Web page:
The director of two excellent coming of age films celebrates 39 years today, one, Fiore (Flower), nominated this year for David di Donatello Awards for Best Film, Best Director, and various other prizes.
Claudio Giovannesi’s story of “Daphne goes to Juvie” covers events that occur throughout months, but Fiore feels more like a portrait, a snapshot, or chapter 3 in a book read independently, without ever having read chapters one and two and never having a chance to know the ending. In it, a teenager named Daphne is pretty much alone in the world and getting by stealing cellphones by robbing people at knifepoint. It was only a matter of time before she’s caught and sent to a juvenile detention center.
Daphne is an adolescent combination of rage, depression, and childlike girliness, chain smoking, getting into tussles with the other girls, and mooning over a guy in the boy’s section. What she is longing for in her life is unclear, probably because she’s not used to getting anything of value or having anything go her way.
A visit from her father, a stepmother and stepbrother is a happy occasion, and the idea that she has a place to go when she gets out brings a gleam of hope to Daphne’s eye. But she’s so quiet, so uncommunicative, and so solitary that we really don’t know what she’s thinking.
The detention center is strict but not draconian, and I believe that American versions of this type of institution are probably so different and more prison-like, that Americans might find Daphne’s story unlikely and inaccurately fictional. I believe that Italian juvie is probably very different from the American counterpart, just as prison seems to be, if you can believe what you see in movies like the Taviani brothers’ Cesare Deve Morire. Italians seem to carry more emotion to almost every situation, and the “sorority house” feel that Giovannesi gives to this girl’s jailhouse is probably pretty accurate.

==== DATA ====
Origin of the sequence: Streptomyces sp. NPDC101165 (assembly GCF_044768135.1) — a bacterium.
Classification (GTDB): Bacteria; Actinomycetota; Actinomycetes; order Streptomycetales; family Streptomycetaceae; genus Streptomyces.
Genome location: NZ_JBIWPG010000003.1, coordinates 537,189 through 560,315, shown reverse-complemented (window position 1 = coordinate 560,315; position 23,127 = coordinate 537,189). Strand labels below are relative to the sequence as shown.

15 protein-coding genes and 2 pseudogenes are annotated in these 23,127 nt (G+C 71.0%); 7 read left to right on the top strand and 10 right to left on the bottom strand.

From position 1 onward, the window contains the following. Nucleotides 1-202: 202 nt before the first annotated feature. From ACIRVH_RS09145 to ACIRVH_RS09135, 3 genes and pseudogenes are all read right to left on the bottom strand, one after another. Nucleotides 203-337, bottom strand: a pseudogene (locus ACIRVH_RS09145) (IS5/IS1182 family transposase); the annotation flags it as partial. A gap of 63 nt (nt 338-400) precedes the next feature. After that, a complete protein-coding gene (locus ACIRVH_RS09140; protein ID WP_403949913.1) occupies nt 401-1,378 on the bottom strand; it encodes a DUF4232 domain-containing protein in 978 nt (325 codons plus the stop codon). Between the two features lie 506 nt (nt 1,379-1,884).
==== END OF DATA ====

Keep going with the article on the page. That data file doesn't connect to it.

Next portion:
But maybe it’s because I’m American that in the end, I’m heartbroken instead of uplifted. When I fill in the blanks of the first few chapters and the end of Daphne’s book, I don’t see much hope. If this is a love story, it’s a twisted one, but maybe that’s just my American cynicism showing its ugly head.
Newcomer Daphne Scoccia, playing Daphne, is a revelation and I can’t wait to see what she does next. Her father, played by Valerio Mastandrea is great as always, and Giovannesi tells their story with a delicacy and sweetness that plays so well off the raw harshness in the life of a teenage runaway.
Giovannesi’s earlier work Alì Ha Gli Occhi Azzuri (Alì Blue Eyes) is an equally compelling story that centers around 16-year-old Egyptian-Italian Nader, whose parents were born in Egypt but he in Italy. Though his parents would like to keep their customs and religious beliefs alive in their new country, it isn’t easy.
Teenagers rebel, and Nader’s rebellion is in the form of a pretty young Italian girlfriend. “I love her”, he tells his family when they say that he’s got to stop seeing her. For them, it’s just a teenage infatuation and out of the question. And though Nader and his girlfriend may be a modern version of Romeo and Juliet, Nader’s story hints at what might have become of Romeo and Juliet if they had continued their relationship. Would Romeo and Juliet really have left their families and never looked back?
“We’re Muslim. We have different ways from the Italians. Mostly religion”, says Nader’s mother and when she locks him out of the house one night when he gets home after midnight and he vows never to return as long as she won’t accept his girlfriend. “I’ll teach her a lesson”, Nader says of his mother, but he doesn’t realize that this is a lesson that can not be taught. His mother will not give up her convictions, even for her son.